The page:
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Wittmann Battenfeld to Remain Operational During Covid-19 Crisis

Initially facing a forced shutdown, Wittmann Battenfeld—and many of the plastics manufacturers it supplies—were deemed essential and allowed to remain open.


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On Friday, March 20, Connecticut Governor Ned Lamont issued the “Stay Safe, Stay Home” executive order, requiring all non-essential functions in the state to suspend in-person operations beginning at 8 p.m. on Monday, March 23. Understanding its important role in some very critical industries, injection molding machine, automation and auxiliary supplier Wittmann Battenfeld USA (Torrington, Ct.) leapt into action, Sonny Morneault, VP of U.S. sales told Plastics Technology.

“We activated our staff over last weekend and reached out to all our customers that we thought may be impacted by us not being able to service them,” Morneault said. The overwhelming response, according to Morneault, was, “Yes, we really need you.”

Many of these businesses were also deemed essential, and Connecticut quickly corrected the directive and established that manufacturing was indeed essential and could remain open with as much staff as possible working remotely. Morneault said Wittmann Battenfeld’s office in Illinois was under a similar order.

Dave Preuss, president Wittmann Battenfeld

“Plastics are essential materials for manufacturing items that are essential to battling the COVID-19 crisis,” said David Preusse, president Wittmann Battenfeld. “The importance of plastics in a time like this cannot be understated, and we are proud to be a part of this industry.”

On March 25, Wittmann Battenfeld issued a press release noting that it would remain open for business during Covid-19 crisis. That initial over-the-weekend-outreach to customers had resulted in 45 ‘Essential Status’ letters “from customers who mold products that are critical to saving lives and battling this pandemic,” said David Preusse, president of Wittmann Battenfeld in North America.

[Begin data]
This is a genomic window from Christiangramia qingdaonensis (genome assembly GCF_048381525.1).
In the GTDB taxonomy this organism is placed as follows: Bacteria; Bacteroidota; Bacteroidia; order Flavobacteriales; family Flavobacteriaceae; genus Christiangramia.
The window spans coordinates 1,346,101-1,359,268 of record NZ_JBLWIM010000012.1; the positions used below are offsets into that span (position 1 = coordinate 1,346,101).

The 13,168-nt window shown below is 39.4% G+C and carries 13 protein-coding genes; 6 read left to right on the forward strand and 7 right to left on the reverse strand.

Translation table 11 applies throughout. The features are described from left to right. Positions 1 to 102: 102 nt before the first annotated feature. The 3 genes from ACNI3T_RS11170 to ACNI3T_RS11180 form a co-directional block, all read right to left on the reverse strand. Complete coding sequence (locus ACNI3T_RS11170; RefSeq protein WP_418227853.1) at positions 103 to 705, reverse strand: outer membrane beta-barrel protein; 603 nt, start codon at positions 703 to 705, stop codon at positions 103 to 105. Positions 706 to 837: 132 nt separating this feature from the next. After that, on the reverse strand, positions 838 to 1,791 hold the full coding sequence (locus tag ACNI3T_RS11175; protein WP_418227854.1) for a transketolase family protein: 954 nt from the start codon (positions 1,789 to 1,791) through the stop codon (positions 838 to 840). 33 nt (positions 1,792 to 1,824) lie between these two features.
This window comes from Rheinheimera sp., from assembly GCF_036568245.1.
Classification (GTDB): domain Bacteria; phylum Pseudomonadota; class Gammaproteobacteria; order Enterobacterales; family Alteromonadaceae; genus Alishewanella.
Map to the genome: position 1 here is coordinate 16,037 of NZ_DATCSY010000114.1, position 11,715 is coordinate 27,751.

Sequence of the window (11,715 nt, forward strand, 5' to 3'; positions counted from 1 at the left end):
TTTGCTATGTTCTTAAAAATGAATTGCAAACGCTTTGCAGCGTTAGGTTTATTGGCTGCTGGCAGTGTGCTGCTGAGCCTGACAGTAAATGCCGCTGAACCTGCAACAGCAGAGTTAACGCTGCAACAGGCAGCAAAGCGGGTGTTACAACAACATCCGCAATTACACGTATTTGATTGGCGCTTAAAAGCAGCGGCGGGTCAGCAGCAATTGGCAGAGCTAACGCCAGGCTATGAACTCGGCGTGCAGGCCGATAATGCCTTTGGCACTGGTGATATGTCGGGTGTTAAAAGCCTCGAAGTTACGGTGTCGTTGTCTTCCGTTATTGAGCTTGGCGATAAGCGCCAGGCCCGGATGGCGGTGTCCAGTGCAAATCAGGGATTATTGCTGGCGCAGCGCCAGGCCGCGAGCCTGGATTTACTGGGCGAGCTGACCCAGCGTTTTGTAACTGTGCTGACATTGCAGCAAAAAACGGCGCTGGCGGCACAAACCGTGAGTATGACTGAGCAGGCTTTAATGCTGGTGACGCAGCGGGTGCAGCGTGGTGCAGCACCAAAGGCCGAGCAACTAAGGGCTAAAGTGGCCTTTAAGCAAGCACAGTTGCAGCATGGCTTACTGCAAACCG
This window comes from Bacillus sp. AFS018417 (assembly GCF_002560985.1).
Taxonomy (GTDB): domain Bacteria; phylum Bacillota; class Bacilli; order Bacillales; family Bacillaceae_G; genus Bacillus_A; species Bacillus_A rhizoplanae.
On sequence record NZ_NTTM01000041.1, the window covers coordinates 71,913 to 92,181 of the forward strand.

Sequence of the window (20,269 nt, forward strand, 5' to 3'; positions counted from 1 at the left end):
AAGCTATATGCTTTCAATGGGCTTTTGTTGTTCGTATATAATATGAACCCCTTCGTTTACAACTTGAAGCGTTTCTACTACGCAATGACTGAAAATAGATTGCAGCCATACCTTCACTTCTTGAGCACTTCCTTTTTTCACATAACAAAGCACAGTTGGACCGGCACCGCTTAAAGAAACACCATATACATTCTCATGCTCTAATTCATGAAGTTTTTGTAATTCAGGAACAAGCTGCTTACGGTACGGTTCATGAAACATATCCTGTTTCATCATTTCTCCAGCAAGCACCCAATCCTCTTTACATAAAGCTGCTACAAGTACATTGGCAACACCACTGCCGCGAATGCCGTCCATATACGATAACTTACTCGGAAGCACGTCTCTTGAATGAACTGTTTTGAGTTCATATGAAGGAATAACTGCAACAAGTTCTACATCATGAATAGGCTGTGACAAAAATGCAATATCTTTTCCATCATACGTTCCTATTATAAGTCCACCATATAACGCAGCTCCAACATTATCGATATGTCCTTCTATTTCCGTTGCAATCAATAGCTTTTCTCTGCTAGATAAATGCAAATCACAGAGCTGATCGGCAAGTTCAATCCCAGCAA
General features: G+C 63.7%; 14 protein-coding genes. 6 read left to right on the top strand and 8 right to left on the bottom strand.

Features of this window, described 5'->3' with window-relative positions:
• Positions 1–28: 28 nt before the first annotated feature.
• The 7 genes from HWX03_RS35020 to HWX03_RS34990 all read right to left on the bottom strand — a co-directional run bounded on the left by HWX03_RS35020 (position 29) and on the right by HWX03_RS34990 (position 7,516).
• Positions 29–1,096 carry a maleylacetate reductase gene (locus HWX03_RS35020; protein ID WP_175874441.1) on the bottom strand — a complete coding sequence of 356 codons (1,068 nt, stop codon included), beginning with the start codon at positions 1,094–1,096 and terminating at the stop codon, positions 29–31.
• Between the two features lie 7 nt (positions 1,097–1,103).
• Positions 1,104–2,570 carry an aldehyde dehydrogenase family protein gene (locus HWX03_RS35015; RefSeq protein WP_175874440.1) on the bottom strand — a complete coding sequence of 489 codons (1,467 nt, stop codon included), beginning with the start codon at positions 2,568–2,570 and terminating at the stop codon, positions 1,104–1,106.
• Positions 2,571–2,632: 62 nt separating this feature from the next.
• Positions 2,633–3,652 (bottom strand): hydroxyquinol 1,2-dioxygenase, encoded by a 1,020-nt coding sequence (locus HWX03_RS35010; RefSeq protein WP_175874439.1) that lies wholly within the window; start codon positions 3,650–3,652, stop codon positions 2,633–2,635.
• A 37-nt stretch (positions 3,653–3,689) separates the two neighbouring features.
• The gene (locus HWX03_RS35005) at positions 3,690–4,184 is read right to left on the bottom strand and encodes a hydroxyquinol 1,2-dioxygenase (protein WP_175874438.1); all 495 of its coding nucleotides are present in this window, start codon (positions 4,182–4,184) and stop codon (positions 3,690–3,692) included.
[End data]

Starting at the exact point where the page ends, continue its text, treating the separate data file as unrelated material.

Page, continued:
“Yes, we really need you.”

The ‘Essential Status’ letters have come in from customers around the country, including industry leading names such as BD, Jabil Healthcare, Baxter Healthcare, Eli Lilly, 3M, Nemera, Flex, Cardinal Healthcare, Corning Life Sciences, Technimark and Comar.  These customers are making essential plastic components including ventilator parts, Covid-19 diagnostics, pipette tips, drug delivery devices and many more emergency medical supplies.

At this time, about 50 employees in the state are working remotely, while at the company’s two facilities in Torrington, Preusse said there are about 30 staff on hand to work on essential jobs. Prior to the governor’s order, the company had tested its IT systems to ready them for more remote work.

The company has also addressed short-term customer service issues, creating a series of webinars for robot training that will temporarily take the place of in-person classes, for example. In addition, Wittmann Battenfeld has numerous apps and online support systems available for customers on a 24/7 basis. 

The company is using regional staff as much as possible to minimize air travel, as well as deploying Team Viewer Meetings, web-based service and Face Time with our customers to help them keep running. Writing ‘All Employee Updates’ every 2 days, Preusse said he has strived to keep communications open with all employees. The company also put in place two weeks pay and paid time off to help staff get through what was originally an Executive Order for all companies to shut down in Connecticut, starting March 20, for 4-and-a-halfweeks.

Manufacturing response to COVID-19 pandemic.

Even after the state changed course on Sunday March 22 and moved to exempt all Connecticut manufacturing companies, Preusse said the company liked the idea of temporarily keeping a minimal workforce. “We believe this is the optimum measure to reduce the spread of this pandemic and the terrible overload in our hospitals, which leads to unnecessary deaths,” Preusse said.

Morneault noted that while the company has not yet experienced significant disruptions in its own supply chain, it expects that to change.

“We know [disruptions] are coming, but as of right now, we are still able to keep production running and goods/services/raw materials continue to trickle in,” Morneault said. “We know this will change in the coming weeks, so we are preparing for how to handle that. Fortunately, we still have a lot of inventory in house to support our customers.”